From the editors: Episcopal News Service to disable comments

Posted Aug 30, 2018

[Episcopal News Service] When we invited our readers to comment on Episcopal News Service stories nearly seven years ago, we did so in the spirit of generating and encouraging discussion related to our content.

However, increasingly, some voices have come to dominate the discussion, which at times has strayed from the stories themselves into theological and ideological arguments. We value our readers and we value civil discourse, but we can no longer offer a comment function on our website. Readers may still, however, comment on ENS stories on Facebook and Twitter. Readers who would like to comment directly to us may do so via

We are far from alone in this decision. Beginning at least in late 2014 and continuing to now, media organizations far larger than ENS have decided to stop allowing comments on their stories. They range from Reuters and USA Today to the Atlantic and National Public Radio. We regret this trend and the polarization that promoted it. We pray for a time when people can, in the words of Archbishop of Canterbury Justin Welby “learn to disagree well.”

The editors 

Comments (12)

  1. Fred Fenton says:

    I have noticed the same trend toward disrespectful comments adding nothing to the subject under discussion. I think you have made the right decision.

  2. Elizabeth A Triano says:

    I am sorry to read this, and I certainly understand your decision. Thank you for all that you do.

  3. Anthony Price says:

    This is a real shame. Why not enforce some guidelines rather than pulling the plug outright?

  4. Jim Cutshall says:

    Sad, being afraid of comments and discussions on gives on side or point of view. That is a problem when that occurs. Sorry the “bosses” are afraid to let others speak.

  5. Wink McKinnon says:

    This decision only reflects your unwillingness to accept the fact that not all Episcopalians agree with your point of view on many of the issues you seem to espouse. Very sad, indeed.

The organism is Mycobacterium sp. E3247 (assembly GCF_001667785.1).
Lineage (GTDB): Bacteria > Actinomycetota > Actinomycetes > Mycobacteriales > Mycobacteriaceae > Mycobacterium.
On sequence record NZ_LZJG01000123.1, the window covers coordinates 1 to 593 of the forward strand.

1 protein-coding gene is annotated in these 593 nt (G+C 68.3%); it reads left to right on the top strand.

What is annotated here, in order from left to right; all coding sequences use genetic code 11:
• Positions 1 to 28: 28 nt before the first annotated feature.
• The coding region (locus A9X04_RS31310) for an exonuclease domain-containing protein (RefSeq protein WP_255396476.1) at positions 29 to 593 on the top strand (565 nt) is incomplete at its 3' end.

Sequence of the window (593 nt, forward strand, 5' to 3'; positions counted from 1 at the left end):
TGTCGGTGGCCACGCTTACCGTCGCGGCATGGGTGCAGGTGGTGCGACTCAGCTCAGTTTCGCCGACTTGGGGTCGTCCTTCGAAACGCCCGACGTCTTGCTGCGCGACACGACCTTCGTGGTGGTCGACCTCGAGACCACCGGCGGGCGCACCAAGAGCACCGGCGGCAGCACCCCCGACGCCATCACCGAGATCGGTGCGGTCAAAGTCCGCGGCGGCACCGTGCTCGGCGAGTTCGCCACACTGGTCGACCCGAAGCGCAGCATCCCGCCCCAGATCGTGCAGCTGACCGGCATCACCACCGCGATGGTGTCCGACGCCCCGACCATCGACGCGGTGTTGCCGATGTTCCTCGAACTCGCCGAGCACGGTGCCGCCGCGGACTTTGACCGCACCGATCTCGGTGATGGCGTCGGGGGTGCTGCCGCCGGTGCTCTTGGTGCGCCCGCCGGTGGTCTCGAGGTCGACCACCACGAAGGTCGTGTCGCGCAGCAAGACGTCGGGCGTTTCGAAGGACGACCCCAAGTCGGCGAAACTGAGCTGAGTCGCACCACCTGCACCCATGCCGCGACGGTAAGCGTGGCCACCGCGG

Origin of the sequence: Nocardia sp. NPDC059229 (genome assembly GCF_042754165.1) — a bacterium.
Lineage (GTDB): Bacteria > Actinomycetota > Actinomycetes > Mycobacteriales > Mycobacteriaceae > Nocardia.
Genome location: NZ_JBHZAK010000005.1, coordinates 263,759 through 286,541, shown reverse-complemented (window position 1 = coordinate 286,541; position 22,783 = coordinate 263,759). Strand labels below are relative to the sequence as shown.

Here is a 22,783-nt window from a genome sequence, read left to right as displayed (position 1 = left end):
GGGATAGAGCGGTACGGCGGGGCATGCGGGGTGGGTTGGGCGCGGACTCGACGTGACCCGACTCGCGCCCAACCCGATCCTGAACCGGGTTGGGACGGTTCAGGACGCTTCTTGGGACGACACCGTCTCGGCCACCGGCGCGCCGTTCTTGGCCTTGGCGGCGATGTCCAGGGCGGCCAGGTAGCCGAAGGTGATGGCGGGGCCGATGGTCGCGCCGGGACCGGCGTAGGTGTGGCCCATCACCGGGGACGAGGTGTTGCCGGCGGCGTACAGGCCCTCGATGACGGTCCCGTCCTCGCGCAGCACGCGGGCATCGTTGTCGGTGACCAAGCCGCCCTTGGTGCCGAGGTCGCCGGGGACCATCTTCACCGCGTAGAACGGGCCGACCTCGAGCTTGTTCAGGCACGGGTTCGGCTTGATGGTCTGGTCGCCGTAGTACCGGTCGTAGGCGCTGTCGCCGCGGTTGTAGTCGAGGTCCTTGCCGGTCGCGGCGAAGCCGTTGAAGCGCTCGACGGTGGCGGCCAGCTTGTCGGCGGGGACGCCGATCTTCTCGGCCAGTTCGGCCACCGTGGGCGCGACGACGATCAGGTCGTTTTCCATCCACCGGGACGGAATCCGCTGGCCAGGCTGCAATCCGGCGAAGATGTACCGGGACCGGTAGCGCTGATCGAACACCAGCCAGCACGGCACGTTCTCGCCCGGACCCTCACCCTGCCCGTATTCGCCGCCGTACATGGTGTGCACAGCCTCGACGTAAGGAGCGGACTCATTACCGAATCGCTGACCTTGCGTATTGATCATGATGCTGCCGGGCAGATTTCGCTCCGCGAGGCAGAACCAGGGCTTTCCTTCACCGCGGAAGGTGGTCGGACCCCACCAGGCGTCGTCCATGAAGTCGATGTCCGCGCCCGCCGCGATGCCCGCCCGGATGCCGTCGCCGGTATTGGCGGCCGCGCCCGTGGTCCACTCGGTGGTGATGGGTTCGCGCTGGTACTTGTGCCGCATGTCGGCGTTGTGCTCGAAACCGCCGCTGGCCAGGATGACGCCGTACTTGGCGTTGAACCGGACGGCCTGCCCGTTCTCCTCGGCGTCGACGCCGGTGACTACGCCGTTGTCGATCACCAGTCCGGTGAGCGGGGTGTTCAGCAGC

6. Marylin Day says:

    So sad…some comments are very thoughtful. Is this an austerity move? Can you pay for monitoring and removal if not within guidelines? Here’s hoping you are making the correct decision since as people become more disengaged, your readership may decline substantially.

  7. william dailey says:

    I agree with this decision. The direction of the church will proceed much more smoothly if those who disagree (agreeably or disagreeably) are silenced. The discomfort to those who disagree with those who disagree must be recognized and avoided at all costs. After all we do live in a grown up world-don’t we?

  8. Douglas Crellin says:

    Cowardly is the first thought that comes to mind, but then I reflected and realized it is not cowardly it is strategic to silent dissenting voices. Trying moderating and removing objectionable content and contributors. I am sure this is a lesson learned from our brethren in the Catholic church who are shut down from commenting on the appalling leadership that led to and in some cases allowed the outright disgusting abuse of children. Shame on you, shame on you. One more reason to leave this “church” that has become more interested in becoming a progressive political voice than a place of worship. I find no reason to subscribe now since this will just be one view with no feedback loop. Sad, truly sad. I will pray for all of you.

  9. Douglas Crellin says:

    And I have one last comment.

    This is the year of evangelism yes? How does that stand hand in hand with shutting down discussion? Good luck with your new evangelism model of we preach you listen, your response is no longer requested.

  10. Dagmar Hamberger says:

    It’s an understandable decision that ENS does not want to have to moderate multiple discussions on multiple platforms. The time and effort can hopefully go in maintaining and adjusting over and over the quality of the site to developments in society and technology.
    After all, the change is not even a paywall, it’s still free (and ad-free!) content that everybody is free to share and comment on whatever social network they use.

  11. Stuart Ibberson says:

    While I lament this decision I certainly understand it. Over the past few years I have seen many media outlets do the same thing; not do stifle discussion and respectful dissent, but to avoid the hatred, vitriol and name calling that so often accompanies comments. Some UK-based newspapers have moved to a model whereby comment-making is disabled on controversial stories, and left intact on not so controversial stories. I myself have been on the receiving end of such attacks, up to and including death threats. As it is, ENS has preserved the option of commenting on various stories via Facebook and Twitter – so we can still have our discussions, just not on this platform.

  12. Lou Schoen says:

    After seeing some of the hateful dialogue about race-based issues during General Convention, I can only say ‘thank you.’

Comments are closed.